JP Morgan Asian in massive share buy-back

JP Morgan Asian Investment Trust is to offer to buy back a quarter of its shares in issue.

JP Morgan Asian Investment Trust is to offer to buy back a quarter of its shares in issue.

Subject to shareholder approval the investment trust will, through Cenkos Securities, offer to buy shares from those shareholders who wish to sell.

The tender price will be the fully diluted cum (i.e. with) income net asset value per ordinary share (inclusive of undistributed revenue reserves) on the calculation date, which is likely to be November 26th, less the direct costs and expenses of the tender offer (including stamp duty and portfolio realisation costs).

JP Morgan Asian Investment Trust does not want to buy back more than 24.99% of the shares in issue and so therefore shareholders who take advantage of the tender offer will be guaranteed the opportunity to offload just under a quarter of their holdings. However, because not all shareholders will tender shares, there will almost certainly be the opportunity for shareholders to sell more than 24.99% of their existing holdings.

The deadline for applications to participate in the tender offer is expected to be November 20th.

The board of the company said it has also decided to reappoint the existing investment manager for the company, JP Morgan Asset Management (JPMAM).

JPMAM charges a fee based on the market valuation of JP Morgan Asian Investment Trust; it has agreed to reduce this fee from 0.75% to 0.60% per annum. Also, in order to defray a part of the costs that were incurred in the portfolio management transition earlier in the year, and cover other administration expenses, JPMAM has agreed to make an additional one-off contribution to the company's expenses in the amount of 0.35% of the value of the trust's total assets less current liabilities on October 1st, (being an amount equal to over £1.135m).

The notice period for termination of the investment management agreement on the grounds of poor investment performance has been reduced from six months to three months, while the notice period for termination without cause has been halved to six months.

JH

Recommended

Share tips of the week – 19 August
Share tips

Share tips of the week – 19 August

MoneyWeek’s comprehensive guide to the best of this week’s share tips from the rest of the UK's financial pages.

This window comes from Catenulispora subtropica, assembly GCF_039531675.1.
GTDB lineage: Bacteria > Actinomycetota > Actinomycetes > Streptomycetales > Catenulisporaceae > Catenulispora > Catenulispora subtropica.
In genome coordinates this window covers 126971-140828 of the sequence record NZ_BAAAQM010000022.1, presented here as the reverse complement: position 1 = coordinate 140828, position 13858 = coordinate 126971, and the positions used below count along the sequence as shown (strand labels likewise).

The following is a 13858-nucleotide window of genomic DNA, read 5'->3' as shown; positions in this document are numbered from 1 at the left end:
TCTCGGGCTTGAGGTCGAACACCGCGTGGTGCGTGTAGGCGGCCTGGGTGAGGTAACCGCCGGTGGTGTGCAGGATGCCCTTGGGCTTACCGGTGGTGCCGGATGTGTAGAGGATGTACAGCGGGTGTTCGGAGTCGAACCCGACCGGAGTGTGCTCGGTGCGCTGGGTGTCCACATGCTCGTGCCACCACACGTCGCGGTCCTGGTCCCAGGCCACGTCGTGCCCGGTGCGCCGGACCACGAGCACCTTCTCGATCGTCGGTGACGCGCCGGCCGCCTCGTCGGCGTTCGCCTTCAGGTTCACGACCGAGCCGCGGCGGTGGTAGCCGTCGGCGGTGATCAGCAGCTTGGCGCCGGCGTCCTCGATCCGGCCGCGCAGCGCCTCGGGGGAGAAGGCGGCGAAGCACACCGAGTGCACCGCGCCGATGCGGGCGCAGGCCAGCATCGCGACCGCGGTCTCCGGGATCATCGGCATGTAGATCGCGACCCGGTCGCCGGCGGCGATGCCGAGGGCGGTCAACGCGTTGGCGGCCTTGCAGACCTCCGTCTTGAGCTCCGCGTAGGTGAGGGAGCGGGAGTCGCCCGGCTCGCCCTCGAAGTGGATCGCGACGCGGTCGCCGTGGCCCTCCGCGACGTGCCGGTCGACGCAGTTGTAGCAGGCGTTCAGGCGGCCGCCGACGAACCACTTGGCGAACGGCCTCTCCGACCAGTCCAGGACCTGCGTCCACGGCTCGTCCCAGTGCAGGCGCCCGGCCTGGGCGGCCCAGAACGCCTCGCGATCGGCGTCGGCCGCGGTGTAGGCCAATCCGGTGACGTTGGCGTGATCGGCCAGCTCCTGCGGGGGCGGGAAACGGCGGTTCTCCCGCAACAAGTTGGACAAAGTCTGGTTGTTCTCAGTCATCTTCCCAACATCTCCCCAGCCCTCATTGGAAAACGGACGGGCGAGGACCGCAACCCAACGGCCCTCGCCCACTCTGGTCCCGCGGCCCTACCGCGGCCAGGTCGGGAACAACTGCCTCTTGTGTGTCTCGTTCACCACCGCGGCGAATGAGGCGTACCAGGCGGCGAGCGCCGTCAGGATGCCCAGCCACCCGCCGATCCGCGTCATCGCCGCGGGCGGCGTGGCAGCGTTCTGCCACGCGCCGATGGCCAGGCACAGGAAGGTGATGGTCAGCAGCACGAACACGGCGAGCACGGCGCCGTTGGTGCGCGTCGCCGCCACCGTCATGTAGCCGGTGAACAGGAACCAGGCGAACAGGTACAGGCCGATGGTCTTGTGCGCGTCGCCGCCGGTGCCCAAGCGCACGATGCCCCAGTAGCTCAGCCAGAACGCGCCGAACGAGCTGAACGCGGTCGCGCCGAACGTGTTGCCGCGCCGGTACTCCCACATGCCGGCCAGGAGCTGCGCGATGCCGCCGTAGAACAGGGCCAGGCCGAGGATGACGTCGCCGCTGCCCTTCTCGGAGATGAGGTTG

19 Aug 2022
How to invest in smart factories as the “fourth industrial revolution” arrives
Share tips

How to invest in smart factories as the “fourth industrial revolution” arrives

Exciting new technologies and trends are coming together to change the face of manufacturing. Matthew Partridge looks at the companies that will drive…
18 Aug 2022
How to invest today? Look to the past, not the future
Investment strategy

How to invest today? Look to the past, not the future

The past few years have seen so many changes to our way of life that many people said we had entered a “new normal”. But as it turns out, the new norm…
18 Aug 2022
A new legal headache for Haleon
Stocks and shares

A new legal headache for Haleon

Haleon, GSK’s former consumer-products arm, spun off last month, has made a dismal debut on the stockmarket.
17 Aug 2022

Most Popular

How to protect your wealth as inflation hits new record highs
Investment strategy

How to protect your wealth as inflation hits new record highs

UK inflation has hit a new record high of 10.1%. It's going to hurt, says Dominic Frisby. Here's how you can protect your wealth.
17 Aug 2022
How to cut your energy bill
Personal finance

How to cut your energy bill

The energy-price cap will almost double in the autumn. What does this mean for your money, and how can you alleviate the squeeze? Ruth Jackson-Kirby h…
17 Aug 2022
Are GSK’s legal troubles a threat to the firm’s survival?
Biotech stocks

Are GSK’s legal troubles a threat to the firm’s survival?

Pharmaceutical giant GlaxoSmithKline is facing legal action over heartburn drug Zantac that has seen billions wiped off its market value. Rupert Hargr…
16 Aug 2022